SISD to install fencing at elementary campuses
Following a request from the Sharyland ISD Board of Trustees, administration has plans to install guard shacks and fences to cover all eight elementary campuses and parking lots.
The district is still in the early stages, but according to Executive Director of Maintenance Mark Dougherty, SISD is looking at installing 6-foot ornamental fencing. The new barrier structure would tie into the existing chain link fence on campus.
Ornamental fencing comes in several styles, such as wrought iron, glass, aluminum, PVC, bamboo, wood and vinyl. The cost varies depending on the medium and labor, but SISD estimated the project would be $750k.
Although the state recommends an 8-foot hurricane or chain link fence, officials have no issue with lower ornamental fences.
“Their thought is, it’s hard to climb [ornamental fences],” Dougherty said at the Jan. 18 special meeting. “And also, aesthetically, we don’t want the campuses to look like a prison.”
The linear measurement to cover the eight elementary campuses is 7,200 feet. Most campuses have adequate gating, so only a few need the upgrades. The district does not plan to replace the existing fencing; the new one will outline the front and parking lot areas.
But Dougherty said there is an ongoing discussion with the Texas Education Agency regarding the new fencing requirements. Most districts have 6-foot hurricane fences and would need new fencing to meet the 8-foot recommendation, but the cost is an issue, and schools are pushing back statewide.
According to a November 2022 article on Angi, the average cost for an 8-foot chain link fence is $12-$34 per square foot. Additional costs to consider are thickness, gating and labor.
Sharyland ISD is still discussing specifics for its project and does not have a final cost.
Additionally, the district plans to add guard shacks to every parking lot at the elementary campuses. Administration suggested splitting the parking lot into two designated areas — staff parking and public parking. The guard shacks would sit in the public parking area. Armed security guards would man the structure, costing the district an extra $186k.
Trustee Jose “Pepe” Garcia asked if the security upgrades were a response to Sharyland ISD’s recent intruder detection audit. Superintendent Dr. Maria Vidaurri said the district already had plans to install new fencing and guard shacks based on feedback from a town hall meeting that occurred earlier in the school year.
Last semester Sharyland ISD had at least one campus undergo state-mandated intruder detection audits. The Texas School Safety Center conducts the inspections and determines if unauthorized individuals can enter campus grounds and buildings.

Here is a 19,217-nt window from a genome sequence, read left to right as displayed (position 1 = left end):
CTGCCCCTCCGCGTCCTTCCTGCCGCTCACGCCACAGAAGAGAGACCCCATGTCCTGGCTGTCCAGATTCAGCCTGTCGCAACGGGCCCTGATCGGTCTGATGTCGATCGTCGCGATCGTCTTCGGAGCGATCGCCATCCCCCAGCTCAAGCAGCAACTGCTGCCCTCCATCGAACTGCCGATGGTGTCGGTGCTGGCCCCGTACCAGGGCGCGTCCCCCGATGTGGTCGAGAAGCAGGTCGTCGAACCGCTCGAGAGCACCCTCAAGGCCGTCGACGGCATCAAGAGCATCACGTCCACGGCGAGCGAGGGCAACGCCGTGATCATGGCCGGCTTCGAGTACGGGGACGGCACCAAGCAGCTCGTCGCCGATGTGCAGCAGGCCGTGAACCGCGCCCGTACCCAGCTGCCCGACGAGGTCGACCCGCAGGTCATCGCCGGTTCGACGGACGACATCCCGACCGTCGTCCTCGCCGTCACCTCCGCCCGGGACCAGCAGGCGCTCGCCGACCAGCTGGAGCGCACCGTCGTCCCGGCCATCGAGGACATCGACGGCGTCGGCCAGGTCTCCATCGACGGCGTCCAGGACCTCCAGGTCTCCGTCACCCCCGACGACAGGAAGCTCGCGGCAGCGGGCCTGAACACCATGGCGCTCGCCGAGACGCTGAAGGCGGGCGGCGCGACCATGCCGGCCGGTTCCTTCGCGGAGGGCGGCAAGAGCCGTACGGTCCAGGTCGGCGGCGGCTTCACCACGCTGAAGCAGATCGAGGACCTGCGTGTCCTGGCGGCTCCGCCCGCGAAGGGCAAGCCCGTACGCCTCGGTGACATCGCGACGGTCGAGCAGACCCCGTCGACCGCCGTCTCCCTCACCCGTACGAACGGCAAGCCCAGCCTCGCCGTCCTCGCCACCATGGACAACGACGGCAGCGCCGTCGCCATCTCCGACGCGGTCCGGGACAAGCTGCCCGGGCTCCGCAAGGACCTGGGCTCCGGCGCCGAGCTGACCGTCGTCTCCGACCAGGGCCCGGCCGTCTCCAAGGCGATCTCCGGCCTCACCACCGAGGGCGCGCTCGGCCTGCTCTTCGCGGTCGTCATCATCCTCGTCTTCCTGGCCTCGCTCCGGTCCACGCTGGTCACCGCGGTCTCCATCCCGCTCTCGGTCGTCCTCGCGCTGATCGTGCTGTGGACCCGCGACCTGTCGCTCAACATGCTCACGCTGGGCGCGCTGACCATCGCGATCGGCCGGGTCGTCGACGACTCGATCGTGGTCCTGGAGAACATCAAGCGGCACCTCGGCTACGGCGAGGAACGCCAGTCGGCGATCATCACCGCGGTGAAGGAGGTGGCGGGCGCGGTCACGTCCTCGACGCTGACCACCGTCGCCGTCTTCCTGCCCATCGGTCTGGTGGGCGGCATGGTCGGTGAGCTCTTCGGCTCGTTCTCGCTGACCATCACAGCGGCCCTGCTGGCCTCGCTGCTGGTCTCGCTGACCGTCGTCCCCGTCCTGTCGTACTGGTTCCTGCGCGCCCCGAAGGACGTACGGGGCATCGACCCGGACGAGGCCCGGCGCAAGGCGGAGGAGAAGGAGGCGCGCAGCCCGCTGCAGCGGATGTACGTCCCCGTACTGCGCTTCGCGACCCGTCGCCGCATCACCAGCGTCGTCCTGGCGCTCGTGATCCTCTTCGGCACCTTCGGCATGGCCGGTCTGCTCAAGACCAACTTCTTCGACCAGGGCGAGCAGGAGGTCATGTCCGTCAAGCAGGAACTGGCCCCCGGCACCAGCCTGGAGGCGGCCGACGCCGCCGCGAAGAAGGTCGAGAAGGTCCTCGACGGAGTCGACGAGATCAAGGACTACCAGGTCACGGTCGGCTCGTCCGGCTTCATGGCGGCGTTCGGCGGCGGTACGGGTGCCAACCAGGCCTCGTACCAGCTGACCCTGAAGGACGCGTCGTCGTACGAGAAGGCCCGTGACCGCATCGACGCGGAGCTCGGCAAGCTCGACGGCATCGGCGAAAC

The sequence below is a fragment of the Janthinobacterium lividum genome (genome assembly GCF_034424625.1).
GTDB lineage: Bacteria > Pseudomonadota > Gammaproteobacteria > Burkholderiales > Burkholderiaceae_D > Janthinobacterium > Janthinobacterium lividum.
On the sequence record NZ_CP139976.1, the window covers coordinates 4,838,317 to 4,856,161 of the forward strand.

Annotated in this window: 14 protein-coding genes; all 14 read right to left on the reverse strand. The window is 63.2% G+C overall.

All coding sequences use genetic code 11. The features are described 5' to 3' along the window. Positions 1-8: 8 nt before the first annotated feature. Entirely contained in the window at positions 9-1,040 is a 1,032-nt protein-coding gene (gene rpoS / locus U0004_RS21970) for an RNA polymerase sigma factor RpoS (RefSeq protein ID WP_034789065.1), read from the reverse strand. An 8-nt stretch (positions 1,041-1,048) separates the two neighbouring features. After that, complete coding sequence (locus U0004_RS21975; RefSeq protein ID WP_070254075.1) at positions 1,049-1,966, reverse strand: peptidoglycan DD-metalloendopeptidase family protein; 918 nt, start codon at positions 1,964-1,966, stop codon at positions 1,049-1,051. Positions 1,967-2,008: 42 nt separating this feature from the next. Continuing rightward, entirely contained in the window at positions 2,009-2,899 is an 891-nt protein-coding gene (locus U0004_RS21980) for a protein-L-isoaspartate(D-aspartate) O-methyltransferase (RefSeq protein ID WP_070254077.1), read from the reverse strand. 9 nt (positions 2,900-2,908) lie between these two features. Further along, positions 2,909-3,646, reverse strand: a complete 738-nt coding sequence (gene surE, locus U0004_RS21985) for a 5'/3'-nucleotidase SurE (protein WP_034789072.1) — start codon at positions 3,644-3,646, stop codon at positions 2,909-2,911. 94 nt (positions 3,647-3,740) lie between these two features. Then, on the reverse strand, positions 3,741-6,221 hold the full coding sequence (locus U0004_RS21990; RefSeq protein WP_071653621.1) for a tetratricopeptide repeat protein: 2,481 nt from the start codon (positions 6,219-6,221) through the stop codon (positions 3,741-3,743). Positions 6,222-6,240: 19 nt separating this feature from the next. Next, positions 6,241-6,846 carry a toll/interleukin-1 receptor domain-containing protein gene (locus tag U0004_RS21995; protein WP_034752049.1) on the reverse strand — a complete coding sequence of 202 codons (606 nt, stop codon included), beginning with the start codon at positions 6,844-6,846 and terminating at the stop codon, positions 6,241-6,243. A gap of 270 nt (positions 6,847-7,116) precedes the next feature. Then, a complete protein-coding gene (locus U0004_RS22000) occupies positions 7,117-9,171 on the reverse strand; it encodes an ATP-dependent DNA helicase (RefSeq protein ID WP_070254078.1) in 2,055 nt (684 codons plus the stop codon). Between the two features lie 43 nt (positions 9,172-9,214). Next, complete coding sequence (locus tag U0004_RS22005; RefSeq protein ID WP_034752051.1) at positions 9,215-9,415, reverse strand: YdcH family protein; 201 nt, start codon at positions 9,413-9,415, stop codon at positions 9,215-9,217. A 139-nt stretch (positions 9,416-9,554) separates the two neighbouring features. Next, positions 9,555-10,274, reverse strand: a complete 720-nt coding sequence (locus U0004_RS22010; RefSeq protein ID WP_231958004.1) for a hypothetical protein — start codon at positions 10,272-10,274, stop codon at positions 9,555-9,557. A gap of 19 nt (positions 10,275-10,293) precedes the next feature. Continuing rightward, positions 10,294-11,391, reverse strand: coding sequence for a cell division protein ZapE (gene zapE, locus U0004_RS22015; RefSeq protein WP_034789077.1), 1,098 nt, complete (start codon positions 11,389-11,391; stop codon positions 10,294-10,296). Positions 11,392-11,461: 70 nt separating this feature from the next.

SISD did not discuss the details of the audit or the results. However, Assistant Superintendent for Student Support Services Pamela Montalvo said the district had to “put corrective actions and plans in place where needed.”
Sharyland ISD has ongoing HVAC upgrades in various stages at several campuses. Despite lengthy wait times and shortages, subcontractors began construction at Shimotsu Elementary and Wernecke Elementary over the winter break.
Shimotsu Elementary had new equipment installed in the library, cafeteria and kitchen areas. Workers have moved to the office area as of Jan. 23. The project at Wernecke is also running smoothly. Dougherty said he anticipates substantial completion dates for both campuses in June and July.
The new John H. Shary Elementary parking lot is in the final stages of construction and is near completion. At the Jan. 23 school board meeting, Dougherty said the project should be done by the end of February. In the meantime, SISD administration is working on a new traffic plan which they will release to the public in the coming weeks. Dougherty said the plan might change if needed.
Sharyland upgraded the John H. Shary parking lot to alleviate traffic problems during pick-up and drop-off hours. Vehicles would form a line along the two-lane Glasscock Road and back up into 495 E. Griffith Parkway, creating a bottleneck effect and pedestrian hazard. Before construction, Dougherty said there would be up to 200 cars waiting in traffic. Even though the new parking lot won’t be a cure-all, the district projects the expansion should get 75 vehicles off the street during rush hour.